Improvements to the Texas power grid since the historic freeze of 2021 are being tested early this hurricane season, not by tropical storms battering the Gulf Coast, but by an extreme heatwave across the Lone Star State.
Fox Business reported June 21 that the Electric Reliability Council of Texas (ERCOT), which supplies some 90 percent of the state’s power load to some 26 million customers, broke a peak power demand record for the second straight week amid a sweltering heat wave bringing triple digits.
“Texas’s power grid this week broke yet another record as homes and businesses keep their AC’s cranked to combat a scorching heat wave across the Lone Star State,” reported Fox Business. “On Monday, Texas’ peak power demand was more than 76,600 megawatts, breaking last week’s record of more than 75,000 megawatts.”
The record, however, did not last long as KHOU-11 energy expert Ed Hirs reported on June 24, 2022 that the Texas power grid was hitting a record of 77,000 megawatts, a mark ERCOT did not expect to be reached in August.
"ERCOT projects sufficient generation to meet possible record demand today. ERCOT is monitoring conditions closely and will deploy all available tools to manage the grid reliably," the organization told FOX Business in a statement, adding that it "continues to coordinate closely with the Public Utility Commission (PUC) as generation resource owners and transmission utilities to ensure they are prepared."
ERCOT: Power Capacity to Increase to 91,300 Megawatts
ERCOT has made power grid improvements since the February 2021 devastating freeze almost crippled the system with demand peaking on Feb. 16, 2021 at 76,819 watts, according to the Houston Chronicle.
While outages due to storms, especially during hurricane season can be a big challenge to the Texas power grid, the system is also being taxed by overall economic and population growth across the state.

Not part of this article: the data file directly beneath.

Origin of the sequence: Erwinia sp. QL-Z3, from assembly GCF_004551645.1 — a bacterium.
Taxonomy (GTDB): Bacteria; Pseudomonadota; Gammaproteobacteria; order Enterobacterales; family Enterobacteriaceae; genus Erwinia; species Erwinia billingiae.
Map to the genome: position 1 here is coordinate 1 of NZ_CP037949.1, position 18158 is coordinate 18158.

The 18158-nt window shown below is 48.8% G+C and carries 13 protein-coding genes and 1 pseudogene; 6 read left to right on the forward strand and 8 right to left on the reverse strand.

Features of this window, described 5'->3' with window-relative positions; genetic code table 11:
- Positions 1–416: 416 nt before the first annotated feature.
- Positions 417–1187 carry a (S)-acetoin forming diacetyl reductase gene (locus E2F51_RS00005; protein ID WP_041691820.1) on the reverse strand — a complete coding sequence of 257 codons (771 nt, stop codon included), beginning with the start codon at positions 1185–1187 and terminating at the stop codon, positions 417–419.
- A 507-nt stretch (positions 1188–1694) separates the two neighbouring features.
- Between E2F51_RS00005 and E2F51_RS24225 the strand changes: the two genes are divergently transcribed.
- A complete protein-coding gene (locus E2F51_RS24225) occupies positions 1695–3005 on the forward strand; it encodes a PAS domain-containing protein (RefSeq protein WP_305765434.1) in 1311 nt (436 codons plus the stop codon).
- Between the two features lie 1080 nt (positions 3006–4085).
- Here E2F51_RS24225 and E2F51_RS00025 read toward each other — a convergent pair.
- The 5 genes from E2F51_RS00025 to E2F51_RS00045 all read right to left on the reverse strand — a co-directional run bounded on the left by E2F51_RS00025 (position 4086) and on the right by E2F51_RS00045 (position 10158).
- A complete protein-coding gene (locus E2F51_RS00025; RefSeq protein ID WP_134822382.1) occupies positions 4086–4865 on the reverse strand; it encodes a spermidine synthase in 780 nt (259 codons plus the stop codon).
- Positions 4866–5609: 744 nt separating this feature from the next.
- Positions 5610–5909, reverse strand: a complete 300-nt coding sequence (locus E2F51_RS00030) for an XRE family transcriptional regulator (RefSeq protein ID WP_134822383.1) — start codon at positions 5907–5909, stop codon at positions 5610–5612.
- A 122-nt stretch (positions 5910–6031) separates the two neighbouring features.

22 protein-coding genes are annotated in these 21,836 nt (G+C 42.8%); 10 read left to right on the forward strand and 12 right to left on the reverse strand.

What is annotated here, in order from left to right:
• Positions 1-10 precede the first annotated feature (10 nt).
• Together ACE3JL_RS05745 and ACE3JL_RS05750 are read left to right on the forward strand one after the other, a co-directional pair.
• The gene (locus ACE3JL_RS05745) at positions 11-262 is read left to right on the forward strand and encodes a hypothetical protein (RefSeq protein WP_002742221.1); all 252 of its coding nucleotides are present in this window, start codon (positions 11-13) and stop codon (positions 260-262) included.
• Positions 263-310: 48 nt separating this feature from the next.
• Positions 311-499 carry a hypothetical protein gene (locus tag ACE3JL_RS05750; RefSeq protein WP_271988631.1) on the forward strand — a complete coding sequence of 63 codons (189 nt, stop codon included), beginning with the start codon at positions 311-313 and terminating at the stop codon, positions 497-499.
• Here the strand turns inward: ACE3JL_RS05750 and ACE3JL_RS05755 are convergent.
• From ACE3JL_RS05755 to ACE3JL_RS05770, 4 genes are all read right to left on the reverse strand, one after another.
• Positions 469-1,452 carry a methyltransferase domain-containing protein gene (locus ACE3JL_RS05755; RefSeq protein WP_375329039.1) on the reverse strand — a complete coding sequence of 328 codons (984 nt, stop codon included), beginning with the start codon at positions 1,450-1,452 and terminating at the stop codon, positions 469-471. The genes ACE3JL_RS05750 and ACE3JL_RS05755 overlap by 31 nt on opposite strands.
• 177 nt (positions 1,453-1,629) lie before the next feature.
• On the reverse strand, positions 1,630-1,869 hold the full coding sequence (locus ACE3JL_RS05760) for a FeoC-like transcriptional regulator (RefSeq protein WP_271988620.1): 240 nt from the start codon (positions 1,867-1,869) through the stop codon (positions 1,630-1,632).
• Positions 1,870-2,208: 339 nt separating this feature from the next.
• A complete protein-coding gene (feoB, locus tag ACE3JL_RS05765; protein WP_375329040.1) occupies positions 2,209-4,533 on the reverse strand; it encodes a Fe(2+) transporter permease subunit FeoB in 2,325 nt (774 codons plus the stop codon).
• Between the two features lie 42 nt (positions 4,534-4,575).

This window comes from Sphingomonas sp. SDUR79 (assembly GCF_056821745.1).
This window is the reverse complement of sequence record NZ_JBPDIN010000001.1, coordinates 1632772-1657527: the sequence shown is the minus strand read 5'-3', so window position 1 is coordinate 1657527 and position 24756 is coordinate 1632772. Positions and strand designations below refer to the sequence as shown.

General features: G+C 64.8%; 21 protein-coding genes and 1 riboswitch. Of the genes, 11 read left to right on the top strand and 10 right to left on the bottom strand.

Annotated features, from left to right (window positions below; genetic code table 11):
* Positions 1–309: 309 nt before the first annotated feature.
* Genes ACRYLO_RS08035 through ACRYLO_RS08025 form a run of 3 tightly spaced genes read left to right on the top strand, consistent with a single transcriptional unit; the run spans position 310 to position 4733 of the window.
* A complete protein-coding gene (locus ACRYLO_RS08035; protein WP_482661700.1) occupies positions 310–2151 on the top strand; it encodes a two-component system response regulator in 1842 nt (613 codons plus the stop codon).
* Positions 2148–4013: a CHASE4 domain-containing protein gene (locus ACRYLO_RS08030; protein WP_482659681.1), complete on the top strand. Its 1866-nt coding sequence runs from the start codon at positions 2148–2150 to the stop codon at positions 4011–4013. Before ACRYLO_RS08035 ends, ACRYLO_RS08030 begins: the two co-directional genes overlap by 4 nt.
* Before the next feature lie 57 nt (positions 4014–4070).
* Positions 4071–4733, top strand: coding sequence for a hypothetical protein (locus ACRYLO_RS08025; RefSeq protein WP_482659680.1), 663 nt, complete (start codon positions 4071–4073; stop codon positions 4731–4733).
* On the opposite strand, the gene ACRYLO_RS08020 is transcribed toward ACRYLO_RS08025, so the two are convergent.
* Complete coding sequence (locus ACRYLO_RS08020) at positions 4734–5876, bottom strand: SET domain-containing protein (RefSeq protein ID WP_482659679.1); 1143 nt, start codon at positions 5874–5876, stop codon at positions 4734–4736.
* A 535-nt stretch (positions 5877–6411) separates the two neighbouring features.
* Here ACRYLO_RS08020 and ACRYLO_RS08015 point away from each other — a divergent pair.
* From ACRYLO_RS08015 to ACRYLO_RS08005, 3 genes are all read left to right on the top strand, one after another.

“ERCOT anticipates new wind and solar power plants added over the past year will increase resources this summer to more than 91,300 megawatts,” reported Fox Business. “Texas produces more natural gas than any other state, according to the EIA, and has also responded to the historic 2021 freeze by adding natural gas and renewable power generation capacity.”
Texas Oil & Gas Association President Todd Staples said this week that the state has provided the tools to ERCOT to ensure that demand is met during the hot summer months coming in July and August.
Hurricanes Can Test the Texas Power Grid
Major weather events, such as Hurricane Harvey in 2017 can challenge the Texas power grid.
“Hurricane Harvey caused substantial electricity outages, as power plants and transmission infrastructure—particularly in south Texas and along the Gulf Coast—were affected by high winds and significant flooding,” reported the EIA.
At its peak, more than 10,000 megawatts of electricity generating capacity in the ERCOT grid, and a substantial number of transmission and distribution lines experienced forced outages.
“Power plant outages were largely caused by rain or flooding affecting generating fuel supplies, outages of transmission infrastructure connecting generators to the grid, and personnel not being able to reach generating facilities,” said the EIA.